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The challenges of water, waste and climate change in cities


Cities play a prominent role in our economic development as more than 80 % of the gross world product (GWP) comes from cities. Only 600 urban areas with just 20 % of the world population generate 60 % of the GWP. Rapid urbanization, climate change, inadequate maintenance of water and wastewater infrastructures and poor solid waste management may lead to flooding, water scarcity, water pollution, adverse health effects and rehabilitation costs that may overwhelm the resilience of cities. These megatrends pose urgent challenges in cities as the cost of inaction is high. We present an overview about population growth, urbanization, water, waste, climate change, water governance and transitions. Against this background, we discuss the categorization of cities based on our baseline assessments, i.e. our City Blueprint research on 45 municipalities and regions predominantly in Europe. With this bias towards Europe in mind, the challenges can be discussed globally by clustering cities into distinct categories of sustainability and by providing additional data and information from global regions. We distinguish five categories of sustainability: (1) cities lacking basic water services, (2) wasteful cities, (3) water-efficient cities, (4) resource-efficient and adaptive cities and (5) water-wise cities. Many cities in Western Europe belong to categories 3 and 4. Some cities in Eastern Europe and the few cities we have assessed in Latin America, Asia and Africa can be categorized as cities lacking basic water services. Lack of water infrastructures or obsolete infrastructures, solid waste management and climate adaptation are priorities. It is concluded that cities require a long-term framing of their sectoral challenges into a proactive and coherent Urban Agenda to maximize the co-benefits of adaptation and to minimize the cost. Furthermore, regional platforms of cities are needed to enhance city-to-city learning and to improve governance capacities necessary to accelerate effective and efficient transitions towards water-wise cities. These learning alliances are needed as the time window to solve the global water governance crisis is narrow and rapidly closing. The water sector can play an important role but needs to reframe and refocus radically.


Population growth

The world population is projected to increase by more than one billion people within the next 15 years, reaching 8.5 billion in 2030, and to increase further to 9.7 billion in 2050 and 11.2 billion by 2100 (UN 2015). Approximately 60 % of the global population lives in Asia (4.4 billion), 16 % in Africa (1.2 billion), 10 % in Europe (738 million), 9 % in Latin America and the Caribbean (634 million), and the remaining 5 % in Northern America (358 million) and Oceania (39 million). Population growth patterns are different across the globe. Figure 1 shows population growth in some world regions from the year 1600 to 2100 (Klein Goldewijk et al. 2010; UN 2015a). Many countries in Africa are still growing exponentially. This implies that their claims on resources also increase rapidly. In Western Europe and India+ (India, Bangladesh, Nepal, Sri Lanka, Bhutan, Pakistan, Afghanistan and Maldives), population growth is gradually levelling off (logistic growth), while in China growth will soon decline due to the one-child family policy. This policy was introduced in 1979 to halt the rapid growth in the Chinese population, and it included late marriage and childbearing (delaying the start of reproduction) as well as the restriction on family size to just one child per family with high penalties for infringement (Hesketh et al. 2005). In fact, the maximum population densities in China+ (China, Hong Kong, Macao and Mongolia), Western Europe and India+ are expected in the year 2026 (1428 million), 2045 (424 million) and 2069 (2554 million), respectively (UN 2015a).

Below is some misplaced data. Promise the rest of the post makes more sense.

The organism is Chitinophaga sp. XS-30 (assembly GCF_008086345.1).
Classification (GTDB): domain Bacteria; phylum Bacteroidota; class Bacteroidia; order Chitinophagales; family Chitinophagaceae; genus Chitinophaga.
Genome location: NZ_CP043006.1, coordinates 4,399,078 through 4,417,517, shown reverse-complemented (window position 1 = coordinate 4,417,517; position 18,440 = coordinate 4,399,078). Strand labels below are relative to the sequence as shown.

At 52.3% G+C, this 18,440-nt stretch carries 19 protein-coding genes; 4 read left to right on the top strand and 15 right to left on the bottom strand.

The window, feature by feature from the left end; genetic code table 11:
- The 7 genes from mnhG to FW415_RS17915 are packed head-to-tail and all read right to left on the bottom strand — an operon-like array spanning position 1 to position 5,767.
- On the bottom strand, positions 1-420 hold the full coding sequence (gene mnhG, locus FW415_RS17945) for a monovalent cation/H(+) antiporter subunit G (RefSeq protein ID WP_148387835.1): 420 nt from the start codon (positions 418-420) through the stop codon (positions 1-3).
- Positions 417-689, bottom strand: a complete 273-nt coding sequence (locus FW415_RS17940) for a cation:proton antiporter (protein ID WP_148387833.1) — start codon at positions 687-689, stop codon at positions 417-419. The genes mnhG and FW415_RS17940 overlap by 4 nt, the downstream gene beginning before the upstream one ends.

Fig. 1
figure 1

Total population estimations of India+ (India, Bangladesh, Nepal, Sri Lanka, Bhutan, Pakistan, Afghanistan and Maldives), China+ (China, Hong Kong, Macao and Mongolia), Eastern Africa, Western Africa and Western Europa based on the HYDE 3.1 database (Klein Goldewijk et al. 2010), and the UN medium variant of the world population predictions (UN 2015a)